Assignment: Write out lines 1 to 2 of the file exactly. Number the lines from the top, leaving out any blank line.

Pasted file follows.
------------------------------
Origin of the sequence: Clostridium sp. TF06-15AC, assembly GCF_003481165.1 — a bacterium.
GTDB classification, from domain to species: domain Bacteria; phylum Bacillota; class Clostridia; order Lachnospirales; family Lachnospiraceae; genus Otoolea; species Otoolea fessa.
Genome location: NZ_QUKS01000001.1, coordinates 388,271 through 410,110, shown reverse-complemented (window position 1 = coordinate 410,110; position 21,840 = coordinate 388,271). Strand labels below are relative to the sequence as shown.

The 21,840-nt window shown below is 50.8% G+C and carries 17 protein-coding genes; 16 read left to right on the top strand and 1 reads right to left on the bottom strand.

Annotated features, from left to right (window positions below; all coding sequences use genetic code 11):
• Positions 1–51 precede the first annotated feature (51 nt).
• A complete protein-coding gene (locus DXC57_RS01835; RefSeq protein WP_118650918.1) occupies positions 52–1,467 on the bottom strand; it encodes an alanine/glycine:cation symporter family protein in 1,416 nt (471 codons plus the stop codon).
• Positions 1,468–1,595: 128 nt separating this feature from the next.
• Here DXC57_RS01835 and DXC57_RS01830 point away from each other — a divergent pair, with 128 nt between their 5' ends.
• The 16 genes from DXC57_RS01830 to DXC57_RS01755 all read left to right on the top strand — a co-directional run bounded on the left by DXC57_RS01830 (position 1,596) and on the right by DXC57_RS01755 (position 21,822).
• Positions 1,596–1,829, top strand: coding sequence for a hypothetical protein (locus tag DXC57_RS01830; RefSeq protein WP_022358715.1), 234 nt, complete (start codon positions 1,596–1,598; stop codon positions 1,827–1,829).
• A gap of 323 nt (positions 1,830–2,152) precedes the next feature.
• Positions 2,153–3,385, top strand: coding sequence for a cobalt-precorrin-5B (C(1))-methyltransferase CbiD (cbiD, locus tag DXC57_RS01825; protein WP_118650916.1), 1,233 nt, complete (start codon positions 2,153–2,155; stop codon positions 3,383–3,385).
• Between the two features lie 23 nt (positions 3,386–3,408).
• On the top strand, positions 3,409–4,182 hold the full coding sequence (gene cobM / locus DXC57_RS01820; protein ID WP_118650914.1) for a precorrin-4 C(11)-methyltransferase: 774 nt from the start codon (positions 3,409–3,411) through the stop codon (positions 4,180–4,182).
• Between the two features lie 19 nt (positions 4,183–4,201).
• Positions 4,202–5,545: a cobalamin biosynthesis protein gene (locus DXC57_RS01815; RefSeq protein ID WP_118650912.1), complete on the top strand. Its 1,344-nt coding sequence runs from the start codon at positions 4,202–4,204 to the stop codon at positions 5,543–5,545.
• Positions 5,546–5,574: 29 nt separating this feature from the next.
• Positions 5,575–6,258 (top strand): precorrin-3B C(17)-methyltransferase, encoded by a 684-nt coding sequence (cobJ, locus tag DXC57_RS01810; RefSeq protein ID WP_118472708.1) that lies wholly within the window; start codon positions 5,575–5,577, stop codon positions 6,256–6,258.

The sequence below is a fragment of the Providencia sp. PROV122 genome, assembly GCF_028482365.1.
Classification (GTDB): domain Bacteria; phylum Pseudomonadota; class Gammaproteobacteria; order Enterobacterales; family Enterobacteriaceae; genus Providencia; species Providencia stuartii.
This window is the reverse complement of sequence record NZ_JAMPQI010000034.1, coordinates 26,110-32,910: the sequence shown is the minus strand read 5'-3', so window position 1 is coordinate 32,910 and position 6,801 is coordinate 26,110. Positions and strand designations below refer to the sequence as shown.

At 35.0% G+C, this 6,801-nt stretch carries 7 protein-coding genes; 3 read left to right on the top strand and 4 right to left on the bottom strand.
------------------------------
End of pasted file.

Origin of the sequence: Clostridium sp. TF06-15AC, assembly GCF_003481165.1 — a bacterium.
GTDB classification, from domain to species: domain Bacteria; phylum Bacillota; class Clostridia; order Lachnospirales; family Lachnospiraceae; genus Otoolea; species Otoolea fessa.